When Googling “the rising cost of education,” more than 63 million articles are available for our reading pleasure. We don’t have the time to comb through articles and whitepapers trying to determine the socio-economic and political root causes. Regardless, the rising costs of education can be attributed to two factors:
- The rising cost of tuition
- The rising costs of course materials
Instead of focusing on the “whys” behind the costs, we can concentrate on a method to save students money — buyback.
At the end of the academic term, students sell books they no longer have a use for. The money they receive from textbook buyers reduces their overall cost of ownership, and the institution has a textbook they can sell at a reduced cost to the next student. In some cases, the used book can cost 25% less than a new text.
Buying cycle and student benefits
- The student buys a new or used textbook
- At the end of the term, the student sells the textbook back. The money they receive reduces the overall cost of ownership of the text = net savings
- Prior to the next term, a student seeks out a used book, makes a purchase, and saves more money
- Repeat steps
Savings = retention
When a student uses the bulk of their financial aid for tuition and room and board, then learns their texts are going to cost them several hundred dollars more, the student is going to adjust their spending to save money. The first item to hit the chopping block — course materials. Maybe they buy an older version, share with a friend or skip buying them all together. Faculty will admit, students without textbooks have a hard time succeeding in class. A solution to the problem is a successful buyback campaign.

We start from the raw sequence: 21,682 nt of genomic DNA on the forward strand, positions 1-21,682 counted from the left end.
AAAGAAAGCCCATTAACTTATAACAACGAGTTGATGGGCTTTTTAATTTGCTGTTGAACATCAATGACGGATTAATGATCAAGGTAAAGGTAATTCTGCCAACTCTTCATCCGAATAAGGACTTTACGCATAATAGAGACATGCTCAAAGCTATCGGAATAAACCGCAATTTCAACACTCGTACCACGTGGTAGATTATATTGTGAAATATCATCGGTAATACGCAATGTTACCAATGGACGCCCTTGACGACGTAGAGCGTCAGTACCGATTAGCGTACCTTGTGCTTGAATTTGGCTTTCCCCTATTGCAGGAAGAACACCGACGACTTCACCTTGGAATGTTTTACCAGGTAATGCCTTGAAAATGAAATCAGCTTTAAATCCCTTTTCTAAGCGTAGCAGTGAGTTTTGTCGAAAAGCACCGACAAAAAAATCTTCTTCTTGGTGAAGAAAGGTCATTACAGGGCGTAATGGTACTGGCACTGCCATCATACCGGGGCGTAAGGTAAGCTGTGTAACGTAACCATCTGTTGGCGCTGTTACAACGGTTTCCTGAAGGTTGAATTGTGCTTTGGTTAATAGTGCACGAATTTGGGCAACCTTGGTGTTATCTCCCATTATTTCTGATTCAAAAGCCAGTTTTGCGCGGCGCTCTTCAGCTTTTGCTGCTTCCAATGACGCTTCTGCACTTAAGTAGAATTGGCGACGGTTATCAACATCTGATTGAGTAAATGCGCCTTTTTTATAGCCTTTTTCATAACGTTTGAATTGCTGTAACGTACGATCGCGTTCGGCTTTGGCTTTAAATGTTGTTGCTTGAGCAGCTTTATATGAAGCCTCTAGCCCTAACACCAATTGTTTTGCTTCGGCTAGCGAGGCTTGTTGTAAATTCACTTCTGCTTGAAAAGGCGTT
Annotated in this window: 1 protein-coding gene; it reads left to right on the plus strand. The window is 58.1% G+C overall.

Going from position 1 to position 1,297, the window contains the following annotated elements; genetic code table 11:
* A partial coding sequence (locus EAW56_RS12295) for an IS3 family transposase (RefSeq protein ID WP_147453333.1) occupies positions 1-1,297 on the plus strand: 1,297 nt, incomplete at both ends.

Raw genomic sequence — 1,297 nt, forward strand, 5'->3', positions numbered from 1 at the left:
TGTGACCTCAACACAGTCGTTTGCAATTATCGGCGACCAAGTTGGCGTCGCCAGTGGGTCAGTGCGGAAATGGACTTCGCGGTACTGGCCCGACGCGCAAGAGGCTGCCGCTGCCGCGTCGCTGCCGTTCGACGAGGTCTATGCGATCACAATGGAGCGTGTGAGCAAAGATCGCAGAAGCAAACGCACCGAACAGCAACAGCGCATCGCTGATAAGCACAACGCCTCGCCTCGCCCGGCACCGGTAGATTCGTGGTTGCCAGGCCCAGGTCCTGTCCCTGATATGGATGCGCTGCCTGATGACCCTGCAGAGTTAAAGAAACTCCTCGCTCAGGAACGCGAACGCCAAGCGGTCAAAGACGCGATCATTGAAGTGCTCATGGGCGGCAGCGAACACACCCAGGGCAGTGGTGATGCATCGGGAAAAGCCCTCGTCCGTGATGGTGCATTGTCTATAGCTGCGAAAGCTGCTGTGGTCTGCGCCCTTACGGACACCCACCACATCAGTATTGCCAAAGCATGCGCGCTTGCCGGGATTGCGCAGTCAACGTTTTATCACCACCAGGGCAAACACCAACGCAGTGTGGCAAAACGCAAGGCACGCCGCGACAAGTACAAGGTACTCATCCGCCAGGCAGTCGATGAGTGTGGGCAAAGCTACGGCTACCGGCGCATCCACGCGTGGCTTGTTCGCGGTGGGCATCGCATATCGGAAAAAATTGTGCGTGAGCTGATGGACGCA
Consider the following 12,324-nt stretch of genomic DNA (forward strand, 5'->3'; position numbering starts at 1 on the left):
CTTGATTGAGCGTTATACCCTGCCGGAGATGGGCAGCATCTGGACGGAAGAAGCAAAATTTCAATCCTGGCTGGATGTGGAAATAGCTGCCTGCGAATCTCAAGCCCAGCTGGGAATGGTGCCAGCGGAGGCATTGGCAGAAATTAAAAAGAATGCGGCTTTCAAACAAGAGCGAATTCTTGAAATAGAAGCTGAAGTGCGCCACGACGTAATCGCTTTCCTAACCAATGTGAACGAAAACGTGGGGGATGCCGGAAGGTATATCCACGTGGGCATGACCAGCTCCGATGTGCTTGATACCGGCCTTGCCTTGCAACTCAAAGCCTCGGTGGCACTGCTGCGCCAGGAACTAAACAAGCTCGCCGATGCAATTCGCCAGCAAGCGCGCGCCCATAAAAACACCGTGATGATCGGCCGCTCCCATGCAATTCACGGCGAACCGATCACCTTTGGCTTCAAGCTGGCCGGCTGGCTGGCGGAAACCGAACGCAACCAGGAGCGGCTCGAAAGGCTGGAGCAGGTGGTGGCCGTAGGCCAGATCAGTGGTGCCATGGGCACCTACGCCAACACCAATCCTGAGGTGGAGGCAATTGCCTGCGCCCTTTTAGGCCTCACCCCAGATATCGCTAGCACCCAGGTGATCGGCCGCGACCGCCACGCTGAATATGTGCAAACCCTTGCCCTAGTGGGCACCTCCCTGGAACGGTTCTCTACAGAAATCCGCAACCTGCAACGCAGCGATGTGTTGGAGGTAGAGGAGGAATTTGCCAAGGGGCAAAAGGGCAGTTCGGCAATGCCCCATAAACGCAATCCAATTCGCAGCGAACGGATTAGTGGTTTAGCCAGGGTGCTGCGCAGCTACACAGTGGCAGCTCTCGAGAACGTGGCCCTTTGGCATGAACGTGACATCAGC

Supply and demand
The success of a buyback campaign, and how much a student will receive when selling their book back, hinges on faculty adoptions. When faculty decides what they will use in their classes in advance, buyers and websites know what books to seek during the buyback period, and how much they are willing to pay for a specific title. Building a strong relationship with faculty, impressing upon them the importance of meeting the adoption deadline will help you to have a more successful buyback for both you and your students.
When the need for a book is high, and the supply is low, a student will receive more for their book. As the next term begins, there are then more used titles to choose from and greater opportunities for students to save money, succeed in class and stay in school.
Market your buyback
Students need to know when and why to sell their books back. Partnering with the university’s IT department and placing reminders on the intra-campus monitors helps. Let students know the time and place. Branded marketing materials can be provided so you can tell students the particulars of your institution’s buyback event.
Creating animation and making buyback about more than selling and buying can give students something to look forward to. The University of Montana gave away ice cream at their buyback, laying a foundation for a positive experience between students and bookstore.
Buyback season is here, and the success of tomorrow’s students starts now.